Prenuptial Agreement Benefits and Drawbacks

Here's a quick glance at the pros and cons of premarital agreements.

By , Attorney · Cooley Law School

A prenuptial agreement—which is a legally binding contract that determines how spouses will divide assets and debts in the event of a divorce—isn't just for the wealthy, or those with many assets. More couples are using prenups now than ever before.

If you're curious about whether a prenup is right for you, or if you're considering signing your fiance's proposed prenup, it's helpful to consider the pros and cons of a premarital agreement.

What Are the Benefits to a Prenuptial Agreement?

Here are some of the most common benefits of creating (or discussing) a prenuptial agreement.


Considering a prenup is one of the best ways to open a line of dialogue in your relationship. Talking about a prenup may seem daunting or even scary, but being open and honest about property, finances, and each of your expectations before the wedding may be one of the most beneficial aspects of the process. Even if you and your spouse talk about the contract and never draft it, you're starting your marriage off with an open line of communication and a level of trust that can keep your relationship afloat for many years.

Save Time and Money

Divorce can be expensive and time-consuming. You do have the option of reaching a marital settlement agreement when you're getting divorce. But by then, the problems in your relationship could make it difficult to cooperate and trust each other enough to negotiate a fair agreement.

If you can't work out a complete settlement agreement by the time you file for divorce, you could end up spending a lot of money on attorneys' fees to get through the divorce process. And if your lawyers can't manage to help you negotiate a settlement at some point, it will cost even more and take longer to go to trial.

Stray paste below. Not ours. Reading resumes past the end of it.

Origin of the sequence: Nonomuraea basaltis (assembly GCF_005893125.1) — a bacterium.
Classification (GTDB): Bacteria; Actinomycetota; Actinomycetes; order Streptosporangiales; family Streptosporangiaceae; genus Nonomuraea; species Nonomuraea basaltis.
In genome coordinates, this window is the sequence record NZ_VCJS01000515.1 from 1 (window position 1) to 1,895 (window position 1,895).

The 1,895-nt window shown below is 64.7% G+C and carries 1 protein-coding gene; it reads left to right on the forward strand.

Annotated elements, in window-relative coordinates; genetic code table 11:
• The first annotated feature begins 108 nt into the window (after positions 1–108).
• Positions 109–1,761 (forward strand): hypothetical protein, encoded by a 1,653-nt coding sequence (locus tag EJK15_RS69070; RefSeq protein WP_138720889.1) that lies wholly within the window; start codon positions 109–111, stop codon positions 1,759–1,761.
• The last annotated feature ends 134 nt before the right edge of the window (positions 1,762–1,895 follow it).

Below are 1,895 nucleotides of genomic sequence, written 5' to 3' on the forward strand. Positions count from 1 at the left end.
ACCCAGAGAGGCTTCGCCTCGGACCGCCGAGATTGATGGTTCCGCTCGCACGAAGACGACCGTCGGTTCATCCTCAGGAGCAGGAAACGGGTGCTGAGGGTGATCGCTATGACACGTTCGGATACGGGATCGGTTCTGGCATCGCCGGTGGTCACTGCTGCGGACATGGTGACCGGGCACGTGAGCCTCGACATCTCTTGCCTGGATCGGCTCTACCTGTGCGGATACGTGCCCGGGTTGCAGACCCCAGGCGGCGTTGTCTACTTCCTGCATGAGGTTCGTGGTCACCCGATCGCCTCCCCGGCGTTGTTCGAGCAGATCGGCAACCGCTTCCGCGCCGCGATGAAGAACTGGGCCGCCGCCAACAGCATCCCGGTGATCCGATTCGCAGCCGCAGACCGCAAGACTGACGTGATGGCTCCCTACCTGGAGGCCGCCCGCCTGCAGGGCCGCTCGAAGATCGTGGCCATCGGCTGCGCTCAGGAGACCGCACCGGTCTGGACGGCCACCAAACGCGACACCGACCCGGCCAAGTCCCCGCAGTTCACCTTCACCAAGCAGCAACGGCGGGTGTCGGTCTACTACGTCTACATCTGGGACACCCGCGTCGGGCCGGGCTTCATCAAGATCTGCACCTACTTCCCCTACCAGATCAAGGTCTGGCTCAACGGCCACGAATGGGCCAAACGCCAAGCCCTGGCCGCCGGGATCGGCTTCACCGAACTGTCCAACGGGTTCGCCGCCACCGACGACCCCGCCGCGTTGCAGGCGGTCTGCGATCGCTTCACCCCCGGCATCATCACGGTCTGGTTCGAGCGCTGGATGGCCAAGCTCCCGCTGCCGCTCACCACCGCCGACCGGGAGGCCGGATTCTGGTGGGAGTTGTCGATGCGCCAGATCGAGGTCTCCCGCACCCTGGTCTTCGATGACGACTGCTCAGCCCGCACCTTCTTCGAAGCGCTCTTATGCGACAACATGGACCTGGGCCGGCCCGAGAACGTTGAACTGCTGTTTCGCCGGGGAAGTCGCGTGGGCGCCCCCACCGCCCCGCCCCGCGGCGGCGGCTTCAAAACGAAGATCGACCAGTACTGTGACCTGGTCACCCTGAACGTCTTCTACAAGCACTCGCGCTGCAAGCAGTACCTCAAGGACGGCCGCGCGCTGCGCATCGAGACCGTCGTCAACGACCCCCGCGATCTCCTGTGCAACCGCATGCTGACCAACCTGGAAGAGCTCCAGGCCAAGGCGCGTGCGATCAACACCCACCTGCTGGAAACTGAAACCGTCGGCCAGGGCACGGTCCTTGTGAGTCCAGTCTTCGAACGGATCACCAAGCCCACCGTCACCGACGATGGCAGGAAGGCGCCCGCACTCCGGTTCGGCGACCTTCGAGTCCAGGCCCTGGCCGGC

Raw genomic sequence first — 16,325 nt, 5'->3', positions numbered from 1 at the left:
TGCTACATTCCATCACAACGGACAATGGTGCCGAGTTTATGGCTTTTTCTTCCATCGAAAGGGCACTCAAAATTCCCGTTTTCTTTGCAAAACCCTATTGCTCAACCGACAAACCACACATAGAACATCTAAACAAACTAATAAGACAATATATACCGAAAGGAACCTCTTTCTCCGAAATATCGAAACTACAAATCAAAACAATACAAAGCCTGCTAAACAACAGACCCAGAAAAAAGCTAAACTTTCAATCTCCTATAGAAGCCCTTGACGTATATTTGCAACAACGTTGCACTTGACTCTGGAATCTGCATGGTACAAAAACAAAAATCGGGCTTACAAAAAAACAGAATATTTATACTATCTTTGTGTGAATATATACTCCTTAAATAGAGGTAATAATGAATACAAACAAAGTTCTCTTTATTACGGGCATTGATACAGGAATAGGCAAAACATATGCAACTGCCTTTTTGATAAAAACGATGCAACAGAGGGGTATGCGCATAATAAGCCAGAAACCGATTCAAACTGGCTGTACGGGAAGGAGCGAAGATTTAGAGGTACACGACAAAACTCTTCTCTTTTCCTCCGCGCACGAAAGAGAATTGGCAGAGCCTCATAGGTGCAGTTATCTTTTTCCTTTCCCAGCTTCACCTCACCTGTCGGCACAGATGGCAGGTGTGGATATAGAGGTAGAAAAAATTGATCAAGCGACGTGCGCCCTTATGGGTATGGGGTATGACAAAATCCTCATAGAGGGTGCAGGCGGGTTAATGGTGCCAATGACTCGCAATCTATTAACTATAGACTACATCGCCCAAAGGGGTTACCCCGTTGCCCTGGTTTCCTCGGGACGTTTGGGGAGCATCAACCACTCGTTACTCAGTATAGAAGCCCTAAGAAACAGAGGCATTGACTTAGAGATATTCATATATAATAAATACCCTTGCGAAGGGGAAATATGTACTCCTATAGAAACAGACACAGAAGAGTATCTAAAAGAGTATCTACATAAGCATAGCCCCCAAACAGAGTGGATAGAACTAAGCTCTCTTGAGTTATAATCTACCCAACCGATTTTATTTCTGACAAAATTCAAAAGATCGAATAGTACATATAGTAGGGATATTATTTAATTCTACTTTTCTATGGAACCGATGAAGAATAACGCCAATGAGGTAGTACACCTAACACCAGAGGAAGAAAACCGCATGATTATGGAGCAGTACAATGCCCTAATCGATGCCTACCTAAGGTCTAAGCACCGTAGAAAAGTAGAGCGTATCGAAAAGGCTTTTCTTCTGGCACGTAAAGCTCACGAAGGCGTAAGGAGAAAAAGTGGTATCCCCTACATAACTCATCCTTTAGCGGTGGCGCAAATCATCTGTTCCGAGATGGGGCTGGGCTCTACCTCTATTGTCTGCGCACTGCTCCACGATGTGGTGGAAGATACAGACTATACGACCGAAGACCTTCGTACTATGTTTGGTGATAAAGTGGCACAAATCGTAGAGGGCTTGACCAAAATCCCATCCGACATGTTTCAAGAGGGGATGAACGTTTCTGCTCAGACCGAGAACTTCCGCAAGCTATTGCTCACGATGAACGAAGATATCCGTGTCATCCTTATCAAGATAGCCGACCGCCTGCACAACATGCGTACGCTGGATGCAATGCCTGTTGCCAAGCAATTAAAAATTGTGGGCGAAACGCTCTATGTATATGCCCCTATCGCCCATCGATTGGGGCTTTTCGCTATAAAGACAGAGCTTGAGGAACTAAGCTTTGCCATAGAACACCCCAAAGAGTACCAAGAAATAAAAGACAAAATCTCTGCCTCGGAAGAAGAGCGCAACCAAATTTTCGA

A properly drafted prenup allows couples to address the most common legal hurdles in divorce before they reach that point—presumably when they're still in love and not fighting. Then, when they do divorce, the prenup can help them get a quick resolution to the issues in their divorce and avoid a lengthy and costly court battle.

Protect Your Separate Property and Family Heirlooms

One of the most contentious areas of divorce is when it's time to divide assets and debts. We often like to think "what's mine is yours and what's yours is mine" as the marriage motto, but when it comes to divorce, most couples disagree on who should walk away with specific property.

A divorce judge's first take is usually to identify and categorize the couple's property as separate or marital and then divide it between them. A prenup can be especially helpful if you enter the marriage with family heirlooms or other property that you wish to keep separate. Couples can specify what property belongs to each spouse and how they'd like to handle distribution of the assets if they divorce later.

Define What Qualifies as Marital Property

When you get divorced, your marital property will be divided—either in the way you and your spouse agree at the time or by a judge, according to your state's laws. Most states uses "equitable distribution" rules, meaning that judges divide marital property fairly between the spouses. The laws in community property states presume that every asset acquired during the marriage belongs equally to both spouses. In some (but not all) of these states, the judge will then divide the value evenly between them.